Ep. 115: Malcolm is a doctor and is about to get paid
M$D: 4/14/2051 Meet Malcolm Age: 28 Malcolm’s main concerns, in his words: I’m a little over a year out of medical school, doing a three year residency training program. I have about $312,000 in student debt, and make about $50,000 a year until I graduate...Read MoreThe post Ep. 115: Malcolm is a doctor and is about to get paid appeared first on Pete the Planner®.
41 minutes | Oct 19, 2016
Ep. 114: Action
Topic: Action What we cover: How to get out of a financial rut and get your motivation up The importance of doing something Why action is the key to a successful financial life What is the financial equivalent of a FitBit?...Read MoreThe post Ep. 114: Action appeared first on Pete the Planner®.
34 minutes | Oct 11, 2016
Ep. 113: Steve is a public defender who doesn’t get frisked
M$D: 6/17/1945 Meet Steve Age: 28 Steve’s main concerns, in his words: Hello. I am a 28 year old guy who works as a Public Defender. I am in a long term relationship that will lead to an engagement very soon (ring is already purchased),...Read MoreThe post Ep. 113: Steve is a public defender who doesn’t get frisked appeared first on Pete the Planner®.
39 minutes | Oct 10, 2016
Ep. 112: Obsession
Topic: Obsession What we cover: Grant Cardone joins us to talk about his new book Be Obsessed or Be Average Subscribe on iTunes | Subscribe on Stitcher Want to be a guest on the The Million Dollar Plan podcast? Apply HereThe post Ep. 112: Obsession appeared first on Pete the Planner®.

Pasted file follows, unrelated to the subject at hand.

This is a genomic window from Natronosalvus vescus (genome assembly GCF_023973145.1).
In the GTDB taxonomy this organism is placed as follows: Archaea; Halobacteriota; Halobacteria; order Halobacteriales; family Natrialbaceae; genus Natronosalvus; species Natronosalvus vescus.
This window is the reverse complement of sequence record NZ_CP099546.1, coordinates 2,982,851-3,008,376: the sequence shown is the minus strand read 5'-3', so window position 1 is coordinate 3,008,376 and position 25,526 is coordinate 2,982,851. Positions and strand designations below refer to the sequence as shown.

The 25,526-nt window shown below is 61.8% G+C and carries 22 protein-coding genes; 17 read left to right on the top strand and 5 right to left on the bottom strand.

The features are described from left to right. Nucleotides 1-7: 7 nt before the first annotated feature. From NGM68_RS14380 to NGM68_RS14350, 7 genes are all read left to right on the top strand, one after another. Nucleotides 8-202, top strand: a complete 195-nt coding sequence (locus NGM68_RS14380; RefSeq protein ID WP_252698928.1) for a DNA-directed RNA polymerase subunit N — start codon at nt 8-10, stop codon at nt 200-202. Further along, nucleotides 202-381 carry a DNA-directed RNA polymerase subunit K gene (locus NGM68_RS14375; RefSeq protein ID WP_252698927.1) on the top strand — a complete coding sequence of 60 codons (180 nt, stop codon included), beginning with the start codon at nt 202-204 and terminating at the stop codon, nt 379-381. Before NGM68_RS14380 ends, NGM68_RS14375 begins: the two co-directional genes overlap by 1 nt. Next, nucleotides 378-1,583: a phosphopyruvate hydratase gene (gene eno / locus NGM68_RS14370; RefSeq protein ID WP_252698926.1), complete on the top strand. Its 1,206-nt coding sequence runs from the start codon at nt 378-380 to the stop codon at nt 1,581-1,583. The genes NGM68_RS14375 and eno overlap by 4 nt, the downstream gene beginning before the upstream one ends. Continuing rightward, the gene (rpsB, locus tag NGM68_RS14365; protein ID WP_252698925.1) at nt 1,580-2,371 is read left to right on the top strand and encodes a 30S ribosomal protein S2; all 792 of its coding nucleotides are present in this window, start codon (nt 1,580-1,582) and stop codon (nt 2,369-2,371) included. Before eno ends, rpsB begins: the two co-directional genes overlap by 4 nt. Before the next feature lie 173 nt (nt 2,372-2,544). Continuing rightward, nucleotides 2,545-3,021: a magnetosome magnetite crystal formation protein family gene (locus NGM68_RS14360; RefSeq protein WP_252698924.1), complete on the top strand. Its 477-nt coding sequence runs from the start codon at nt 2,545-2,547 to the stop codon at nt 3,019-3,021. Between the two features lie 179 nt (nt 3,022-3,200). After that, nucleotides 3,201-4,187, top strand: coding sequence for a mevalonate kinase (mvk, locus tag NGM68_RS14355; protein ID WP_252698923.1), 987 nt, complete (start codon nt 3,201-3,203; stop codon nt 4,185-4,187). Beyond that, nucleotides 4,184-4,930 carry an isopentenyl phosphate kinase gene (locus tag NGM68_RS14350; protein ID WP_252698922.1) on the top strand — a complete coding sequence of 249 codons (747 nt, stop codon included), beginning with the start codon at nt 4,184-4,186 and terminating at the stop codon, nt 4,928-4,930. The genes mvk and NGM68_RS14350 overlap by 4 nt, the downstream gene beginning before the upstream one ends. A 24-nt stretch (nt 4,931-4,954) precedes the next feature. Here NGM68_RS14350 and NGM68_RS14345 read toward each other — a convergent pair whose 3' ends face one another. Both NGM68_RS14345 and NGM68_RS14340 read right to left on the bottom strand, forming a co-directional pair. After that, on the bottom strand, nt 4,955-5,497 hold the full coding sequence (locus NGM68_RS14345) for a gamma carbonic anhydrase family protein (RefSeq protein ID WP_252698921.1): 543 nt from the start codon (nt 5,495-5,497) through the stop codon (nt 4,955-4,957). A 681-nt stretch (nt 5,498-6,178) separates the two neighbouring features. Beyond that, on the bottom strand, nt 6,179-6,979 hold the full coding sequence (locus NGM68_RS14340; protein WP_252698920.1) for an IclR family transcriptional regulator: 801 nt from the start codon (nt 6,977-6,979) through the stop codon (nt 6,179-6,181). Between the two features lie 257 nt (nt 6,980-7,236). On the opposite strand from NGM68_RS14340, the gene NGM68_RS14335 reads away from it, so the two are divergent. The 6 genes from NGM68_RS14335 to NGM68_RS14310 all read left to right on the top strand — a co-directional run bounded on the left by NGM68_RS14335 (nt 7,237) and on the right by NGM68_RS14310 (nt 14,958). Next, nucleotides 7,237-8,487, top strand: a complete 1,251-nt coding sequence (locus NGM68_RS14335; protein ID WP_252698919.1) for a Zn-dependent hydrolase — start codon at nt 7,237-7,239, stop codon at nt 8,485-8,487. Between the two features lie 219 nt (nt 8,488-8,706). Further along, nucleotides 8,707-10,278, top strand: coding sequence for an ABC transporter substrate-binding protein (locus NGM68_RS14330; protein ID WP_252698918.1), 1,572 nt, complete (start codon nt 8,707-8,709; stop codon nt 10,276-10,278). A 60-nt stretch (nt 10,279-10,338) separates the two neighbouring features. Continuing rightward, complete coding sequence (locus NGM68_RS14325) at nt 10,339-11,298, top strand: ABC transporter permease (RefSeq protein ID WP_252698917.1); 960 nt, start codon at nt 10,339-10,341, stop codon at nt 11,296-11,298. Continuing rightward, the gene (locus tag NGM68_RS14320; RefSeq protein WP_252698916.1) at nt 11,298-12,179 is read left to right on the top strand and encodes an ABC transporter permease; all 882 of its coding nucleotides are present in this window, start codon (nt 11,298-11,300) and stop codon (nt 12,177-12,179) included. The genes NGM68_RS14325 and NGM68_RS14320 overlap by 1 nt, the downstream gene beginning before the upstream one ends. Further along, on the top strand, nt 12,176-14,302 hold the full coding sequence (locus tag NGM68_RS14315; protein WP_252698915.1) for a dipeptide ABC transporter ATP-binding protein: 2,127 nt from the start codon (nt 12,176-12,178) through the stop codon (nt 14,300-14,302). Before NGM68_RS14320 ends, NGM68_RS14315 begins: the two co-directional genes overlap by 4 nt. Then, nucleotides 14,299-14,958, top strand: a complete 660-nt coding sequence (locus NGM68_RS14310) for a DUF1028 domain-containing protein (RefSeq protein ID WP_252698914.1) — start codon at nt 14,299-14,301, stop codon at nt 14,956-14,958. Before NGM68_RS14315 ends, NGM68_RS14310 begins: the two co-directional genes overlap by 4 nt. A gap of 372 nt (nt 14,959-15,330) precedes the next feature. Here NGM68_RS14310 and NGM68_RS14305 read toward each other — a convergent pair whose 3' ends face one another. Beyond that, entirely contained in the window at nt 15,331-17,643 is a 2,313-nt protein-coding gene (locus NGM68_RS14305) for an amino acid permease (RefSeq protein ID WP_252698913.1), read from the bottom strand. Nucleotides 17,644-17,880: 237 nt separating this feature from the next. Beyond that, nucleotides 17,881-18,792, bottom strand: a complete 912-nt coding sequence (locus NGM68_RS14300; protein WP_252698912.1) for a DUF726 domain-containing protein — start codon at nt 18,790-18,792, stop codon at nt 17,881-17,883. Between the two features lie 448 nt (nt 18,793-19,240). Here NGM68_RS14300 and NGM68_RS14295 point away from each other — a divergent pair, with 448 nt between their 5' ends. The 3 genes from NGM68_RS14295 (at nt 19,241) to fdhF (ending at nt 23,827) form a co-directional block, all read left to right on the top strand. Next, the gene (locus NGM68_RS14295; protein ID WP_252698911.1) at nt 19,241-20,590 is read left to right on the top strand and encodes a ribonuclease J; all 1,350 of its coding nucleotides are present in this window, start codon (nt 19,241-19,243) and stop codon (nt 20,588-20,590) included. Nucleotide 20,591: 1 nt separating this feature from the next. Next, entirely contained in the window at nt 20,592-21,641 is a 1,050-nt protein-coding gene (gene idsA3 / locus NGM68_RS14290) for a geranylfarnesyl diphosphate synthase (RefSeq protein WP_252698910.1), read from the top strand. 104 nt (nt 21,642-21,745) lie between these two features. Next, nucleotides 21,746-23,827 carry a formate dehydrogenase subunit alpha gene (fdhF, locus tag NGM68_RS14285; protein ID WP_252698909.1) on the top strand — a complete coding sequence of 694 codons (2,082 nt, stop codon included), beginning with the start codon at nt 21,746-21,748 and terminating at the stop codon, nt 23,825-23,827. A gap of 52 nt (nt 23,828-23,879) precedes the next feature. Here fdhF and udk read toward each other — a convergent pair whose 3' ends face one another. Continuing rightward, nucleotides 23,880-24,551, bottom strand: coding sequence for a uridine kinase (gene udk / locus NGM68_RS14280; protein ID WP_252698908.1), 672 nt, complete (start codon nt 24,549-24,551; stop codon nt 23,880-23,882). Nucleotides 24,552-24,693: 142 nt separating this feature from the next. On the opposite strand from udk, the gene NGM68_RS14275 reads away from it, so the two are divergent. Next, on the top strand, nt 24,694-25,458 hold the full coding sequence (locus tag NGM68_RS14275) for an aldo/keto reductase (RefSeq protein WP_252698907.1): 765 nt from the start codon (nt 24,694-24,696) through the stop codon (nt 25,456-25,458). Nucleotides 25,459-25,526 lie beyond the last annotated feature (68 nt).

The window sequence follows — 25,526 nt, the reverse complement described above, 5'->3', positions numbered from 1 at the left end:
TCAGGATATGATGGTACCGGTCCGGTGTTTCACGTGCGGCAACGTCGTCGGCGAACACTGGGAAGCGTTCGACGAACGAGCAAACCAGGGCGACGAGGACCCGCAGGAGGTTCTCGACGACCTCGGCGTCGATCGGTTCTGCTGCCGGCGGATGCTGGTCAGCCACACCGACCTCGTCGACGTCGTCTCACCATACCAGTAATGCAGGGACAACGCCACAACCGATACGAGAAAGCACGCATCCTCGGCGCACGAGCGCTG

30 minutes | Oct 3, 2016
Ep. 111: Omar wants to retire by 40
M$D: 12/27/2023 Meet Omar Age: 30 Omar’s main concerns, in his words: I think my wife and I could make for an interesting case study. We’re both 30 with aspirations of achieving very early financial independence/retirement by 40. Neither one of us are doctors/lawyers/engineers...Read MoreThe post Ep. 111: Omar wants to retire by 40 appeared first on Pete the Planner®.
41 minutes | Sep 30, 2016
Ep. 110: Self-Sabotage
Topic: Self-Sabotage What we cover: Spencer Jakab author of Heads I win, Tails I Win The act of not saving before spending is self-sabotage Knowing that you have to fund your retirement and not doing it, is self-sabotage Voluntarily Buying something...Read MoreThe post Ep. 110: Self-Sabotage appeared first on Pete the Planner®.
22 minutes | Sep 27, 2016
Ep. 109: Gordon has paid down a ton of debt and is ready to party (buy a bigger house)
M$D: 8/23/2028 Meet Gordon Age: 37 Gordon’s main concerns, in his words: Hi, Pete. I kid you not, it feels like I have listened to every one of your episodes since I discovered you on Stacking Benjamins a couple weeks ago. I think I may...Read MoreThe post Ep. 109: Gordon has paid down a ton of debt and is ready to party (buy a bigger house) appeared first on Pete the Planner®.
36 minutes | Sep 23, 2016
Ep. 108: Raises
Topic: Raises What we cover: How our income shifts overtime Why people don’t save their raises They feel underpaid They want stuff They want to reward themselves Raises versus bonuses Subscribe on iTunes | Subscribe on Stitcher Want to be a...Read MoreThe post Ep. 108: Raises appeared first on Pete the Planner®.
28 minutes | Sep 19, 2016
Ep. 107: Sophia
M$D: 10/13/2032 Meet Sophia Age: 27 Sophia’s main concerns, in her words: Hi there! My husband and I are 27 and we make good money, but we’re unsure what goal to focus on next. We want to save for financial independence, buy a house at...Read MoreThe post Ep. 107: Sophia appeared first on Pete the Planner®.
38 minutes | Sep 19, 2016
Ep. 106: Problem Solving
Topic: Problem Solving What we cover: Solve or Cause What I’m trying to teach my daughter Identifying the problems in your life Short term problems Mid-term problems Long-term problems Have the guts to admit you have problems Ignoring problems actually causes...Read MoreThe post Ep. 106: Problem Solving appeared first on Pete the Planner®.
Terms of Service
Do Not Sell My Personal Information
© Stitcher 2021